Personalized Digital Extension Services Pay Off Big in India

Personalized Digital Extension Services Pay Off Big in India

Many smallholder farmers have limited access to agricultural extension services or are slow to adopt the practices extension agents teach.  But a new study out of India makes an intriguing case that personalized extension services, tailored advice specific to individual farms, delivered via digital platforms may dramatically improve smallholder farm productivity.

“Personalized advice that is tailored to farmers’ specific needs and conditions should be expected to have larger effects.”


In 2017, India’s National Bank for Agriculture and Rural Development and the public benefit corporation eKutir established a Farmer Producer Organization in the eastern Indian state of Odisha. This FPO comprises more than 1,000 vegetable farmers. As part of this project, eKutir launched Farmex, an online tool described as “a digital agri-tech platform” that can be accessed by smartphones via a downloadable app. Through Farmex, the government delivers individualized extension advice to the new FPO’s smallholder farmers.

In 2019, Pallavi Rajkhowa and Matin Qaim of the University of Bonn in Germany traveled to Odisha and collected data from both users and non-users of Farmex.  “The total sample includes 1,105 vegetable-growing households, out of which 603 were members of the FPO and 502 were not,” the pair explained in findings published in the journal PLOS ONE (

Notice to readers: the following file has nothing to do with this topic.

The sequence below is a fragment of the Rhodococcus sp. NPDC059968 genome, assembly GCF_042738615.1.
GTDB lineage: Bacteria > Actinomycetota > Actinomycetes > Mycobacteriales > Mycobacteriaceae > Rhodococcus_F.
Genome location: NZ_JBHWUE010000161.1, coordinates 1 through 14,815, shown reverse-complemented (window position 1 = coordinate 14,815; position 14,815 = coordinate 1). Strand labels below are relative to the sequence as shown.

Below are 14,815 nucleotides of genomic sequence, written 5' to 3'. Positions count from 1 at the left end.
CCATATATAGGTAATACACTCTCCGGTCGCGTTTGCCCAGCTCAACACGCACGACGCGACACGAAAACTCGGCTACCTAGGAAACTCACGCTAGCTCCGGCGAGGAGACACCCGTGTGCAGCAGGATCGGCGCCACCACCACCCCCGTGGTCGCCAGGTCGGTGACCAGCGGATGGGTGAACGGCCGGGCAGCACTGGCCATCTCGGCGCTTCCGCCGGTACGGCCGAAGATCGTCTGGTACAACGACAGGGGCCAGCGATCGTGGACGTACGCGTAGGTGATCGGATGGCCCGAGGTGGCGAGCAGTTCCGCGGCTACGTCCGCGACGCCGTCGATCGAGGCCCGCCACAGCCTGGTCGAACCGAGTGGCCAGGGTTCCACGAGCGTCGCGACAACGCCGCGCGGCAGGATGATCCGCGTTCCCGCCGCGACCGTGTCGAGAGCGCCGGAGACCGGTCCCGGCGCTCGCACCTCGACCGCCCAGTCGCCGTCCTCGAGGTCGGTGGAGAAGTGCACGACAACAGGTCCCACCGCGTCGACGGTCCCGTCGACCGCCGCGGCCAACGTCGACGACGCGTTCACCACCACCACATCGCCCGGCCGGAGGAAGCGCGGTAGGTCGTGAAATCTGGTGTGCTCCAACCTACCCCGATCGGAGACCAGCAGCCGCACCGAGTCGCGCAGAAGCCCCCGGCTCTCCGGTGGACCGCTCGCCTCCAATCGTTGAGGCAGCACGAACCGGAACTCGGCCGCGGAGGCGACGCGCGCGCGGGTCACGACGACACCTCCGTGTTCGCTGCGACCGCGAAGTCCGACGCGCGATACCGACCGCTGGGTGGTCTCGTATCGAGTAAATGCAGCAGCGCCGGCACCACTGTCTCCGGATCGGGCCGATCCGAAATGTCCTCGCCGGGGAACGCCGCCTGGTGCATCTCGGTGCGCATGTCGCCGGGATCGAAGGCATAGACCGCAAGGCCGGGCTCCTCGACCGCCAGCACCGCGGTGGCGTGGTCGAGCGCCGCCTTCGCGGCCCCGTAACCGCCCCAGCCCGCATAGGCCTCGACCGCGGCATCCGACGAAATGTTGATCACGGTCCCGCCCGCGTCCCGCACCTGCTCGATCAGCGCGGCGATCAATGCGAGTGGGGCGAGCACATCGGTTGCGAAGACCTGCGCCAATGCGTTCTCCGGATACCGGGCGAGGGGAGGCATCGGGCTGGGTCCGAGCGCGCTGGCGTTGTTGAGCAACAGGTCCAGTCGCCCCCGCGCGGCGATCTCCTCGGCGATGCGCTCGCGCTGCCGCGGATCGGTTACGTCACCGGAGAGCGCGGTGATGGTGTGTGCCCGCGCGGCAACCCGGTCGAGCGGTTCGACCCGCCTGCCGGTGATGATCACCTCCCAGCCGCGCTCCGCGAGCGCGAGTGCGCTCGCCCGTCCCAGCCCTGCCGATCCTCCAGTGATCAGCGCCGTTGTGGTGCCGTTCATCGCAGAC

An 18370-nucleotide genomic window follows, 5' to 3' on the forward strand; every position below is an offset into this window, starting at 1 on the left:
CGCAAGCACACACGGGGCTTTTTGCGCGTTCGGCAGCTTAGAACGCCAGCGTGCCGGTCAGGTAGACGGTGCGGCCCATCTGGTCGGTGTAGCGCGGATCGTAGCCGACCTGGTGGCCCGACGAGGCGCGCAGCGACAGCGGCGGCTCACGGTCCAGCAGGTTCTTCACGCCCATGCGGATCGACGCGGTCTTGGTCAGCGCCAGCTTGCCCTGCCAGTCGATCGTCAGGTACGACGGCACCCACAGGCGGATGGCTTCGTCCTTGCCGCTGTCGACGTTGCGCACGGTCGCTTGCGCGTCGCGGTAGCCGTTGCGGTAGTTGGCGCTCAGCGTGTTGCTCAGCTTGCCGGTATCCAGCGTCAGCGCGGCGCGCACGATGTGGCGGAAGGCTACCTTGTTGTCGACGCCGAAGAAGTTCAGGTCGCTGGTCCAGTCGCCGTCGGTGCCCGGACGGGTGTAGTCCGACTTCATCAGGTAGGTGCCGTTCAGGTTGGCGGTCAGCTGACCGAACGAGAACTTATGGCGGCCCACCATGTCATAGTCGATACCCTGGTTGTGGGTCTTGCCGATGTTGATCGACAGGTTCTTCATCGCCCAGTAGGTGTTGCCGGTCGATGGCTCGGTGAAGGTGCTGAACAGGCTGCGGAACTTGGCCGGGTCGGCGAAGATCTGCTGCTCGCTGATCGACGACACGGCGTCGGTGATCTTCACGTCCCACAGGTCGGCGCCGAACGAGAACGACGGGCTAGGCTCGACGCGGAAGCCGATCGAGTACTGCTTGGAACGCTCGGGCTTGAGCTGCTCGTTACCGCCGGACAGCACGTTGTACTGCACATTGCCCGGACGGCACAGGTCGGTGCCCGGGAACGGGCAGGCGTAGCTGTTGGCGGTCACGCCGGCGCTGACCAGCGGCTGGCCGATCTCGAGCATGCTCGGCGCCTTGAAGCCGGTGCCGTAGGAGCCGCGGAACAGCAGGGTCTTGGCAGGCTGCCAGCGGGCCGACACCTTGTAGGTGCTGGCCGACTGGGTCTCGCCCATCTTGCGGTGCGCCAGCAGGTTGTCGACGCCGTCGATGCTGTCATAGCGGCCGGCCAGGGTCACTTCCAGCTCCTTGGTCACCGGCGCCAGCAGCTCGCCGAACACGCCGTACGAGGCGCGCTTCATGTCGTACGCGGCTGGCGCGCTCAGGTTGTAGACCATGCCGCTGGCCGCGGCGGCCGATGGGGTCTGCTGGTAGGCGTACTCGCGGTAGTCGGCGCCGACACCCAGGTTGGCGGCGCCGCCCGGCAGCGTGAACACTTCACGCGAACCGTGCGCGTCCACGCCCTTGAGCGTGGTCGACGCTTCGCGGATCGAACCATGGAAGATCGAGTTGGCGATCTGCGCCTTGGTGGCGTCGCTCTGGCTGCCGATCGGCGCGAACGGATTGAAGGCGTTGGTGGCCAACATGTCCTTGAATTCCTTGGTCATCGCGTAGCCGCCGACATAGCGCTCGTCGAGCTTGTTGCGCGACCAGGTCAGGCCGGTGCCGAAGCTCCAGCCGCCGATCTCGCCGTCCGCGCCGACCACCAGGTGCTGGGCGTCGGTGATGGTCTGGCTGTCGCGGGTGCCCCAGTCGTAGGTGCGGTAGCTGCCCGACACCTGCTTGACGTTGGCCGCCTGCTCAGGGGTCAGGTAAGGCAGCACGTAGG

Smallholder outreach, big impact

Studies on the effectiveness of agricultural extension services often find only modest gains in smallholder farm productivity. But the results Rajkhowa and Qaim obtained from their digital technology-centric study weren’t modest at all: they found a consistent and strong positive relationship between the use of personalized digital agricultural extension services and smallholder farm productivity, though with the technical caveat of using control variables instead of the gold standard of randomization.  “After controlling for confounding factors, digital extension adopters were found to have 15-20% higher input intensity, 18% higher crop productivity, and 18-29% higher crop incomes than non-adopters,” the research pair wrote. “These findings suggest that digital approaches and technologies can be effective tools to improve personalized agricultural extension and promote smallholder productivity and income.”

Of particular note, their research subjects were drawn mainly from India’s most marginalized rural communities. “Around 82% of the households belong to socially disadvantaged groups, including Scheduled Castes (SC), Scheduled Tribes (ST), and Other Backward Classes (OBC),” the authors explained. “SC, ST, and OBC are among the most disadvantaged groups in India, recognized as needing special policy attention by the Indian Government.” The personalized, digitalized agricultural extension tool appeared to greatly benefit smallholder farmers regardless of caste or social status.

The results are very promising, but far from definitive. Rajkhowa and Qaim caution that further investigation is warranted, though even if their results turn out to be biased future digital extension tools may work better.

Grow Further seeks to support technologies that work in smallholder farming, and the potential in personalized digital extension services is large.

Grow Further

Photography credit: Farmers in India inspect crops in the field. World Resources Institute, Creative Commons.

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